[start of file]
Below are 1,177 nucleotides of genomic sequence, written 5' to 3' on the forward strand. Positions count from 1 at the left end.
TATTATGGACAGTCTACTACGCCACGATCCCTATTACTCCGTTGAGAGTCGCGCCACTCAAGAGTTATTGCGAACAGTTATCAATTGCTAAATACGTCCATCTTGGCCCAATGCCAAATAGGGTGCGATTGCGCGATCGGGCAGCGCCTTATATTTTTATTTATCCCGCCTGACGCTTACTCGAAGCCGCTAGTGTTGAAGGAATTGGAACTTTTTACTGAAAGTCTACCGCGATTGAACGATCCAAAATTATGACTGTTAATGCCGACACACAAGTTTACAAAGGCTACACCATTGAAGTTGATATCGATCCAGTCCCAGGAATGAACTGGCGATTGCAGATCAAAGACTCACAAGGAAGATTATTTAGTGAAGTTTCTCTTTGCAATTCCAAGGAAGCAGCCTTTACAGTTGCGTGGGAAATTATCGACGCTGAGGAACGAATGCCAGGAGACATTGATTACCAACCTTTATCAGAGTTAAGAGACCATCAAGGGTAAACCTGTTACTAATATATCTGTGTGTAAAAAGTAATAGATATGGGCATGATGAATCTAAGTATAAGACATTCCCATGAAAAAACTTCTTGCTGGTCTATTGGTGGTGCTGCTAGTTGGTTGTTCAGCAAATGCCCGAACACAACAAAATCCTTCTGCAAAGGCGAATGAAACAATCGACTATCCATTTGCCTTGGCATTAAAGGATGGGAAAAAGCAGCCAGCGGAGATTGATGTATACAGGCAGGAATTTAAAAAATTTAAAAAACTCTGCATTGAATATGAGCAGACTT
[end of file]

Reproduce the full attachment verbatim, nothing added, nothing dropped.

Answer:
Below are 1,177 nucleotides of genomic sequence, written 5' to 3' on the forward strand. Positions count from 1 at the left end.
TATTATGGACAGTCTACTACGCCACGATCCCTATTACTCCGTTGAGAGTCGCGCCACTCAAGAGTTATTGCGAACAGTTATCAATTGCTAAATACGTCCATCTTGGCCCAATGCCAAATAGGGTGCGATTGCGCGATCGGGCAGCGCCTTATATTTTTATTTATCCCGCCTGACGCTTACTCGAAGCCGCTAGTGTTGAAGGAATTGGAACTTTTTACTGAAAGTCTACCGCGATTGAACGATCCAAAATTATGACTGTTAATGCCGACACACAAGTTTACAAAGGCTACACCATTGAAGTTGATATCGATCCAGTCCCAGGAATGAACTGGCGATTGCAGATCAAAGACTCACAAGGAAGATTATTTAGTGAAGTTTCTCTTTGCAATTCCAAGGAAGCAGCCTTTACAGTTGCGTGGGAAATTATCGACGCTGAGGAACGAATGCCAGGAGACATTGATTACCAACCTTTATCAGAGTTAAGAGACCATCAAGGGTAAACCTGTTACTAATATATCTGTGTGTAAAAAGTAATAGATATGGGCATGATGAATCTAAGTATAAGACATTCCCATGAAAAAACTTCTTGCTGGTCTATTGGTGGTGCTGCTAGTTGGTTGTTCAGCAAATGCCCGAACACAACAAAATCCTTCTGCAAAGGCGAATGAAACAATCGACTATCCATTTGCCTTGGCATTAAAGGATGGGAAAAAGCAGCCAGCGGAGATTGATGTATACAGGCAGGAATTTAAAAAATTTAAAAAACTCTGCATTGAATATGAGCAGACTT